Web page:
Let us consider the following examples to understand the calculation:

Example 1 – Gordon Growth Model For Constant Growth

You can download this Gordon Zero Growth Rate template Excel here – Gordon Zero Growth Rate template Excel

Hi-Fi Company has the following information –

  • Estimated dividends for the next period – $40,000
  • The required rate of return – 8%
  • Growth rate – 4%

Find out the stock price of Hi-Fi Company.

We know the estimated dividends, growth rate, and required return rate in the above example.

By using the stock – PV with constant growth formula, we get –

  • P0 = Div1 / (r – g)
  • Or, P0 = $40,000 / (8% – 4%)
  • Or, P0 = $40,000 / 4%
  • Or, P0 = $40,000 * 100/4 = $10, 00,000.

Using the above formula, we can find out the present stock price. It can be an excellent tool for investors and the management of any company. We should notice that the stock price is the total stock price since we assumed the estimated dividends for all the shareholders. By simply taking the number of shares into account, we could determine the stock price per share.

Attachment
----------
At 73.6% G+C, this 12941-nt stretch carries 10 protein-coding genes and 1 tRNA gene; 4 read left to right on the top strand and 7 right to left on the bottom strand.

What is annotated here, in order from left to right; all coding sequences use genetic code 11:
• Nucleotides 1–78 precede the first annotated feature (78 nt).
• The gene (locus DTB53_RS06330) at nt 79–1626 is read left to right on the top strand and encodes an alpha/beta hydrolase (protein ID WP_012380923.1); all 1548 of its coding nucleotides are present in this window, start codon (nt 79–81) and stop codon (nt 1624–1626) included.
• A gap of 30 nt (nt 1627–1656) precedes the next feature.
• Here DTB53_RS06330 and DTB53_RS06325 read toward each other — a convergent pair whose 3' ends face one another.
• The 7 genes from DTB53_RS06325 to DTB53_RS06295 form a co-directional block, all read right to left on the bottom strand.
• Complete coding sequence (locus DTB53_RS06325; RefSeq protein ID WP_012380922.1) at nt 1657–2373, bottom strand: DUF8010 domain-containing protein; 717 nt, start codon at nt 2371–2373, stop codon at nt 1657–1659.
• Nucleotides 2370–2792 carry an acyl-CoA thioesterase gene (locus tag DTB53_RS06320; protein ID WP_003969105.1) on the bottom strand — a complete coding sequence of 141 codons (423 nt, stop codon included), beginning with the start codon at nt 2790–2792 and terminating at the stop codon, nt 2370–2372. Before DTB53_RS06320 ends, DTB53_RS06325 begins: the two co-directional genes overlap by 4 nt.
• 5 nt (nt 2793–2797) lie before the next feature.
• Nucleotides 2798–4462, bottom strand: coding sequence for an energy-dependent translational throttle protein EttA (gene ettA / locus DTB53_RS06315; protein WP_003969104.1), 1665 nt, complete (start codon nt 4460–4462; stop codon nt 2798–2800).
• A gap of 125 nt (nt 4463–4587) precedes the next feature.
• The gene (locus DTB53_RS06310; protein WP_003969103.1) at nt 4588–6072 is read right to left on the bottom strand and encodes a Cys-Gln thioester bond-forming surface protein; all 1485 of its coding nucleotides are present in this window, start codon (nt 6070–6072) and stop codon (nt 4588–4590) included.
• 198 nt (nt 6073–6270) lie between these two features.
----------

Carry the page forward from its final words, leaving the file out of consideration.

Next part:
Gordon Growth Model Calculator

You can use the following Stock – PV with Constant Growth Calculator.

Div1
r
g
PO =
 

PO =
Div1
=
(r − g)
0
= 0
(00)

Example 2 – Gordon Growth Model For Zero Growth

Let us take an example to illustrate the Gordon growth model formula with a zero growth rate.

Big Brothers Inc. has the following information for every investor –

  • The estimated dividends for the next period – $50,000
  • The required rate of return – 10%

Find out the price of the stock.

By using the Stock – PV with Zero Growth Formula, we get –

  • P = Dividend / r
  • Or, P = $50,000 / 10% = $500,000.
  • The stock price would $500,000.

You should notice that $500,000 is the total market price of the stock. And depending on the number of outstanding shares, we would find out the price per share.